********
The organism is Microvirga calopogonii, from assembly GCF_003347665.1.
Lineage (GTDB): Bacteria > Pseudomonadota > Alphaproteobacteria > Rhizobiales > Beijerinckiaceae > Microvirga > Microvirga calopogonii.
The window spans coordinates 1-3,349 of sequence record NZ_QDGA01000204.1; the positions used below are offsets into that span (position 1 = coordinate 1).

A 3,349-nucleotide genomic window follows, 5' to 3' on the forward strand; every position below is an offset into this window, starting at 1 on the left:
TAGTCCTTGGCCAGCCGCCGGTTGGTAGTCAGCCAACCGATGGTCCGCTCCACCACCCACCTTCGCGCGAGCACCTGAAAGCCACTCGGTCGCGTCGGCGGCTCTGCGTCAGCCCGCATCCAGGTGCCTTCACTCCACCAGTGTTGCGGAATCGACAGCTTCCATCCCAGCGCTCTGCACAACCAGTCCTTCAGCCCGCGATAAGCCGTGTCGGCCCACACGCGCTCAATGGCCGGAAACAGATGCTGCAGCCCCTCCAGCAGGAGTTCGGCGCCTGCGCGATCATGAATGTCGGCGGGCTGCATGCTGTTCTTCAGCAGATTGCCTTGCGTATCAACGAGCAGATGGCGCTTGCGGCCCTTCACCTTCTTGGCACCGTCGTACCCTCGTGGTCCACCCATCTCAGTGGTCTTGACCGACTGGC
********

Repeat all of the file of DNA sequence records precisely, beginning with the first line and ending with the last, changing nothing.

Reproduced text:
The organism is Microvirga calopogonii, from assembly GCF_003347665.1.
Lineage (GTDB): Bacteria > Pseudomonadota > Alphaproteobacteria > Rhizobiales > Beijerinckiaceae > Microvirga > Microvirga calopogonii.
The window spans coordinates 1-3,349 of sequence record NZ_QDGA01000204.1; the positions used below are offsets into that span (position 1 = coordinate 1).

A 3,349-nucleotide genomic window follows, 5' to 3' on the forward strand; every position below is an offset into this window, starting at 1 on the left:
TAGTCCTTGGCCAGCCGCCGGTTGGTAGTCAGCCAACCGATGGTCCGCTCCACCACCCACCTTCGCGCGAGCACCTGAAAGCCACTCGGTCGCGTCGGCGGCTCTGCGTCAGCCCGCATCCAGGTGCCTTCACTCCACCAGTGTTGCGGAATCGACAGCTTCCATCCCAGCGCTCTGCACAACCAGTCCTTCAGCCCGCGATAAGCCGTGTCGGCCCACACGCGCTCAATGGCCGGAAACAGATGCTGCAGCCCCTCCAGCAGGAGTTCGGCGCCTGCGCGATCATGAATGTCGGCGGGCTGCATGCTGTTCTTCAGCAGATTGCCTTGCGTATCAACGAGCAGATGGCGCTTGCGGCCCTTCACCTTCTTGGCACCGTCGTACCCTCGTGGTCCACCCATCTCAGTGGTCTTGACCGACTGGC